Now when Jesus had heard that John was cast into prison, he departed into Galilee; and leaving Nazareth, he came and dwelt in Capernaum, which is upon the sea coast, in the borders of Zabulon and Nephthalim: That it might be fulfilled which was spoken by Esaias the prophet, saying, The land of Zabulon, and the land of Nephthalim, by the way of the sea, beyond Jordan, Galilee of the Gentiles; the people which sat in darkness saw great light; and to them which sat in the region and shadow of death light is sprung up. From that time Jesus began to preach, and to say, Repent: for the kingdom of heaven is at hand (Matt. 4:12–17).
Today’s [yesterday’s] Gospel reading tells us about how Jesus Christ began His preaching. At first glance, we have before us a dry, unremarkable statement of facts from Gospel history. However, if we look more closely we can draw a very important lesson for ourselves.
It talks about the northern part of the Israeli kingdom called Galilee. On this territory lived the descendants of Zebulon and Nephilim. These were two of the twelve heads of the Jewish tribes. Galilee was an unusual region. It was fantastically fertile ground. Green hills with rich pastures and luxurious olive groves stretched out as far as the eye could see. Pagan peoples surrounded Galilee on all sides: To the west were Phoenicians, to the north, Syrians, and to the south, Samarians. Besides that, great trade routes passed through it from the ancient East. From Damascus a sea route ran through Galilee to Egypt. There was also an overland trade route that connected Africa with Asia. As a result, the populations of this region were mixed—not only Jews lived there, but pagans as well. None of these peoples looked down on their neighbors. They were open to each other, and had friendly, trade relations. It was thus only natural that the Galilean Jews were people with lively, inquisitive minds. They were not apt to reject outright what was new and unknown.
And that is why they were held in contempt by inhabitants of Judea, the southern parts of Palestine with its center in Jerusalem, the capital of the Israelite Kingdom. They held to orthodox Judaism, and at times distinguished themselves by their ultraconservative views. And this is no accident. Judea was an isolated region.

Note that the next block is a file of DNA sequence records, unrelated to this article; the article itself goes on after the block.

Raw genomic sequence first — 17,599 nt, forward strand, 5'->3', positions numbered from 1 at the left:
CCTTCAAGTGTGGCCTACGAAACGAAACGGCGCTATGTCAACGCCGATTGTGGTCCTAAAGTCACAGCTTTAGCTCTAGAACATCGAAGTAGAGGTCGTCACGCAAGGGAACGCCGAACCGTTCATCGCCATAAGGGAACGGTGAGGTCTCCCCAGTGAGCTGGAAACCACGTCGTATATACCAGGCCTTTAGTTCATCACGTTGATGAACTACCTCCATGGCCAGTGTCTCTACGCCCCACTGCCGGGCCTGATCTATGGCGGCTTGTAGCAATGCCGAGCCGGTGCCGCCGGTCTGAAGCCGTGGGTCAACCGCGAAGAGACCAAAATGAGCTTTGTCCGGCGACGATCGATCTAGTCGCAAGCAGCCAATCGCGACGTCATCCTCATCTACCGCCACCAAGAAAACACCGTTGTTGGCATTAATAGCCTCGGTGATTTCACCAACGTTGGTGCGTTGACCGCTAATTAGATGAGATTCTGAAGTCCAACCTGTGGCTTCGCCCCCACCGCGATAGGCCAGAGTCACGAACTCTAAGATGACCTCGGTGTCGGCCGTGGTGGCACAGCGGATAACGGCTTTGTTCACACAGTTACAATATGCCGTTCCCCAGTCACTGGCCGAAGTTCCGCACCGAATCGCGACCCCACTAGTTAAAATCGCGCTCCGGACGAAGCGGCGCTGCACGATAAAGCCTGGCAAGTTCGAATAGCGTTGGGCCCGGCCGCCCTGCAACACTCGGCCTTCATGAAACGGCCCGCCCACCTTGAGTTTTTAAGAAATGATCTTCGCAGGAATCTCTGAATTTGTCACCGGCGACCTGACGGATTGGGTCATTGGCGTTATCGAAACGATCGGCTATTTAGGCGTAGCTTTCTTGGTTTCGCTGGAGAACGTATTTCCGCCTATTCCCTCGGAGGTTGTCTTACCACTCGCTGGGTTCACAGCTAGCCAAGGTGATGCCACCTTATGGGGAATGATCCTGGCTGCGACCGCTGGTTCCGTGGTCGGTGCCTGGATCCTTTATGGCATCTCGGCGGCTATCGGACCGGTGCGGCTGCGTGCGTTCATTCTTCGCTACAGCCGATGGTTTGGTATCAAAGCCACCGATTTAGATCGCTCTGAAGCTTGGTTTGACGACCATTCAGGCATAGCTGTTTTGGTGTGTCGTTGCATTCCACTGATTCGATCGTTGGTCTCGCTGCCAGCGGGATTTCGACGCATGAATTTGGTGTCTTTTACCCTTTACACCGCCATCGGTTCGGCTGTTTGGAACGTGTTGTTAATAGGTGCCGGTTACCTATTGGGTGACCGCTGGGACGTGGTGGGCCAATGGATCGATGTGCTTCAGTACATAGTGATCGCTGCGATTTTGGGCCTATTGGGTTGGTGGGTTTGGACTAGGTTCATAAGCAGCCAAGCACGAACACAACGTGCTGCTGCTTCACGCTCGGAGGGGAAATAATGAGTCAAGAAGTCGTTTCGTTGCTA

They did not have that liveliness of the northern regions. The population of Judea was homogenous, and few pagans could be found in it. It was in Judea that the Jerusalem temple was located—the religious heart of the Jews. There is where a strong party of Pharisees could be found—fanatical zealots of faith and piety.
That is why Christ began His preaching in Galilee and spent the larger part of His life there. There people listened to Him with great interest, and contemplated His words. Even if they argued with Him, their intonation was completely different from that of the Judeans. In Judea, for the orthodox Jews who were convinced of their exceptionalism, their infallibility, and righteousness before God and the Law, He was something foreign, alien, and evoked only sharp aversion, even to the point of crucifying Him on the cross.
What do all these ethnographic details mean to us? There is a saying among the clergy: “There’s nothing more difficult than converting an Orthodox priest to Orthodoxy.” In other words, there is nothing harder than explaining something to someone who is absolutely convinced that he himself is right. This is a simple but very useful thought. And it is an important one for someone who is trying to walk the path of faith.
For the most part, those who have just found the faith look at everything like a child, with wide-open eyes. It is characteristic of them to inquire, take an interest and soak in knowledge they might not have had before, and even to doubt their own experience. Everything is boiling inside them like lava. As long as a person has this heat, he continues to develop. He is open to people and to God. But alas, the fire can go out or lose its former strength. Enthusiasm and vigor disappear. We become inwardly content, plunge into a stupor, and close up. The heated mass cools down and takes on its congealed form. This is our formed concept of God, the world, people, and the foundational laws of spiritual life. Of course, they are not perfect. This is the problem. Who does not err? What is saddest of all is that we begin to accept this fruit of our lukewarmness as ultimate truth. We are convinced that we have reached the limit and now we know everything in the world. Only we know what leads to salvation and we are ready to teach it to others in the last detail, as if God Himself were speaking through us. Only we are right, and all the rest are wrong, or just don’t understand. You have to agree that dialogue becomes practically impossible with us in this case. This is the state of spiritual stoniness that aroused the inhabitants of Judea to crucify Christ. As opposed to the vibrant Galileans, they were not ready to listen to Him or hear Him. “What can some wandering carpenter from Nazareth tell us about God?” they said to themselves. “We already know everything there is to know.”
One of the saints of the Universal Orthodox Church, Blessed Augustine, wrote, “One day I found God, but from that time on I continue to seek Him again and again.” We too, dear friends, must learn in our spiritual lives to take regular accounts of our own souls. We must not be afraid to mistrust our spiritual experience, and not be content with what we’ve achieved. We have to continue to seek God every day, though we supposedly found Him one day. For this effort the Lord will again ignite that fire of grace, which is still smoldering under the thick stoniness of our souls. Let’s not doubt, and the great light will again shine in our hearts, as it did then in pagan Galilee.